'Phishing' Scam Targets Thrift Savings Plan Participants
By Samantha L. Quigley
American Forces Press Service
WASHINGTON, March 20, 2006 Participants, as well as some non-participants, in the Thrift Savings Plan are targets of a "phishing" scam, an official with the board administering the program said today.
Tom Trabucco, director of external affairs for the Federal Retirement Thrift Investment Board, said phishing is an "attempt to get recipients of the unsolicited e-mail to compromise themselves by giving up their personal financial information."
Thrift Savings Plan administrators would never request personal or financial information via e-mail, Trabucco said. "Do not respond to unsolicited e-mail, and never give out information of a personal nature (through) unsolicited e-mails," he said.
The Federal Retirement Thrift Investment Board alerted Thrift Savings Plan coordinators to the scam in a March 17 memo, the day after the scam was discovered. The memo described it as an unsolicited e-mail with a link to a bogus Web site appearing to be the thrift plan's account-access site.
The bogus site asks for a recipient's social security and Thrift Savings Plan personal identification numbers. Entering this information takes the user to another screen where they are asked for financial information, including a credit card number, he said, adding that this information can be used to steal an individual's identity.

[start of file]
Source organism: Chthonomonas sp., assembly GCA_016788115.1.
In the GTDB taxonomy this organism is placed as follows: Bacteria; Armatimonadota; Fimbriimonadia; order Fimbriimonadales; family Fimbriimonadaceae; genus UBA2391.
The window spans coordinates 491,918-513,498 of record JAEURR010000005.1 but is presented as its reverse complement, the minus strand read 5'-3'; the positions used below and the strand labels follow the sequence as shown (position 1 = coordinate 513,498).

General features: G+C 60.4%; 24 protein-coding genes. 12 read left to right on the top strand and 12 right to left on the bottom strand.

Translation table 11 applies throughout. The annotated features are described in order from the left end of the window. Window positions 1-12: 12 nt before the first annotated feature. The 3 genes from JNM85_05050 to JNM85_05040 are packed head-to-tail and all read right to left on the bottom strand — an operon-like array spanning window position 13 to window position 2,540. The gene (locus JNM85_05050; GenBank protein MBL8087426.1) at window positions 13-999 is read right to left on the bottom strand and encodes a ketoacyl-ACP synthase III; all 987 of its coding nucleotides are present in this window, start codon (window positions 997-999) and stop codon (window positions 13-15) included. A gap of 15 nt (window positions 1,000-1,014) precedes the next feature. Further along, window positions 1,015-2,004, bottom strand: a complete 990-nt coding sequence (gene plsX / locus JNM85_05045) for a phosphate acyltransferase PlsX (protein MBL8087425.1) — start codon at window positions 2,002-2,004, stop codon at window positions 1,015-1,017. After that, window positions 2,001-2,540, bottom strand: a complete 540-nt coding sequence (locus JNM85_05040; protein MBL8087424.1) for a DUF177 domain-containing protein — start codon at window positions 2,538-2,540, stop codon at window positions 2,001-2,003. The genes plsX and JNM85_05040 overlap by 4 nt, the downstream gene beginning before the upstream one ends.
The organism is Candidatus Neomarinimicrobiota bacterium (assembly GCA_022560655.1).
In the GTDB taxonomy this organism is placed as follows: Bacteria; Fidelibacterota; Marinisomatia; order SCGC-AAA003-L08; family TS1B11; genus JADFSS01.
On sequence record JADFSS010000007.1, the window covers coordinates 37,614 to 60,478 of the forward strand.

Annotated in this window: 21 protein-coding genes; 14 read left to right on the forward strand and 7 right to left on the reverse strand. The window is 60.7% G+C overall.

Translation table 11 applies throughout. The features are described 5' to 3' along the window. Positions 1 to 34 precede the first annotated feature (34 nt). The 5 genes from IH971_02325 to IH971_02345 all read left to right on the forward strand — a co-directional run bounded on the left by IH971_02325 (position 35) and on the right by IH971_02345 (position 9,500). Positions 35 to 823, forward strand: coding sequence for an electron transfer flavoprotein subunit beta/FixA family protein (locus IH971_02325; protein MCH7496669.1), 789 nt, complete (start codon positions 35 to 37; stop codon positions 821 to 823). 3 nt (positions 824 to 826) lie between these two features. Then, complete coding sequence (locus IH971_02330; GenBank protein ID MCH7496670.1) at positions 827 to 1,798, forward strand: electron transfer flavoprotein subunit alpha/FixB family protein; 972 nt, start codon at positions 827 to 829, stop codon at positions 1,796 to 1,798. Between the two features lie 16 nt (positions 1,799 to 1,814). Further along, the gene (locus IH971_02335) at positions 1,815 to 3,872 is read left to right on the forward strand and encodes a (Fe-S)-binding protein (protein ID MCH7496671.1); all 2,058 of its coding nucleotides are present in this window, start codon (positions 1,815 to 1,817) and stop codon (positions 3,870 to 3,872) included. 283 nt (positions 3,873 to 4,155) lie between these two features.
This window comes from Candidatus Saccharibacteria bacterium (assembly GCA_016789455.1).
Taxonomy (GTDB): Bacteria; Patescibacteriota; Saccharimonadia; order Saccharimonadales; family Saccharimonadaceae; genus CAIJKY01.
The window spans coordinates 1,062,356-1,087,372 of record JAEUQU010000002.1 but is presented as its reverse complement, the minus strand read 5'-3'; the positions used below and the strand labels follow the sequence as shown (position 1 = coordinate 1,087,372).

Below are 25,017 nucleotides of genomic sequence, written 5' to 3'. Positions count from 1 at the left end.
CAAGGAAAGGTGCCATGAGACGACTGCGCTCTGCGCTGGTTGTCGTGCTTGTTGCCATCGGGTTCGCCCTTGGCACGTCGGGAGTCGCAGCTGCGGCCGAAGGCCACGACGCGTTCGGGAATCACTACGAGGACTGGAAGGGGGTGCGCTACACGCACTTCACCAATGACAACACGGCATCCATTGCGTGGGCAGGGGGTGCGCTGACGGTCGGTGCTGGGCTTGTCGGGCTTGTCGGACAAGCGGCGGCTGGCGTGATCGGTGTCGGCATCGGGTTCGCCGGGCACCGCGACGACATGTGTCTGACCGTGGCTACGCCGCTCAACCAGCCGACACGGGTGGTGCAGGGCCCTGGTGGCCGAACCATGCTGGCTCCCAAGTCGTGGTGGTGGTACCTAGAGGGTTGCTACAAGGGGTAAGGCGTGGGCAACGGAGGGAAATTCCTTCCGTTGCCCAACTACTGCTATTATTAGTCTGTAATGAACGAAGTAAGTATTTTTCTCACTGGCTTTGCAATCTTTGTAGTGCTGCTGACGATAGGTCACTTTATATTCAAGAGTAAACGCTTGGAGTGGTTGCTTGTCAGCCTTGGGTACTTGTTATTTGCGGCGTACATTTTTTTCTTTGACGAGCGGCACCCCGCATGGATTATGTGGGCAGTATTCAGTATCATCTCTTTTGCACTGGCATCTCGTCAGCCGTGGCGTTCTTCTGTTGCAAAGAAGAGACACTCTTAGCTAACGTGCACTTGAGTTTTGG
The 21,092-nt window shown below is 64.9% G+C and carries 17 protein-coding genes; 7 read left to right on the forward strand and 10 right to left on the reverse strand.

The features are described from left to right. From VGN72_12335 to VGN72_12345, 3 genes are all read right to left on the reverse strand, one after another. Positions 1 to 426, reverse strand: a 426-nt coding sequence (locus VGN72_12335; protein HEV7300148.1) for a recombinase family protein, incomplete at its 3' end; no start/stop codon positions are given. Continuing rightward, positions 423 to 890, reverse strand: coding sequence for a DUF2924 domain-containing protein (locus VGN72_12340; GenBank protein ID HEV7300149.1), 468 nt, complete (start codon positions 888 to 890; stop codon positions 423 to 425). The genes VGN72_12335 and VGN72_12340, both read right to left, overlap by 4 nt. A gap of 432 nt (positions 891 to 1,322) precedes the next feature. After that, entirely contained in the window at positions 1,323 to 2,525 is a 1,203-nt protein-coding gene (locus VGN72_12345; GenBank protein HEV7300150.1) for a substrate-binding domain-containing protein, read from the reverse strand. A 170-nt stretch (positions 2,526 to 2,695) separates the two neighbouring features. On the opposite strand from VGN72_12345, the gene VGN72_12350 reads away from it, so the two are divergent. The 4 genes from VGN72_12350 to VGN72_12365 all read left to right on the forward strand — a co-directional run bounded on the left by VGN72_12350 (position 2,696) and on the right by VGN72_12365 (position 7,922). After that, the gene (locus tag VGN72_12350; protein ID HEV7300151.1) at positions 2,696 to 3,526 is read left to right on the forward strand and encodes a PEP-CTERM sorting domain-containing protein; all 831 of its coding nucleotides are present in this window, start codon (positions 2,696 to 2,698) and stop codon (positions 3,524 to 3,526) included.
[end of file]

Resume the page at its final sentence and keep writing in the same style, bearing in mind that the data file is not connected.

As long as participants have not responded to this scam e-mail, their accounts have not been compromised, investment board officials said in the memo. Those who did respond should contact their financial institutions immediately for guidance. They should also call the Thrift Savings Plan at (877) 968-3778 and ask to have their account access blocked, according to the memo.
Phishing e-mails generally appear to be from a business or organization the recipient may deal with, according to a Federal Trade Commission Consumer Alert issued in June 2005. It may request that the recipient update, validate or confirm account information, the alert said.
Participants are encouraged not to attempt to access their accounts by clicking links offered in any e-mail, according to the memo. Only by opening a new Internet browser and typing the Thrift Savings Plan's Web site into the address field can a participant be sure of accessing the authentic thrift plan Web site.
The thrift plan is a retirement savings plan for 3.6 million federal civilians and servicemembers, Trabucco said. Officials don't know how many plan participants the scam has affected, but the FBI is investigating, he added.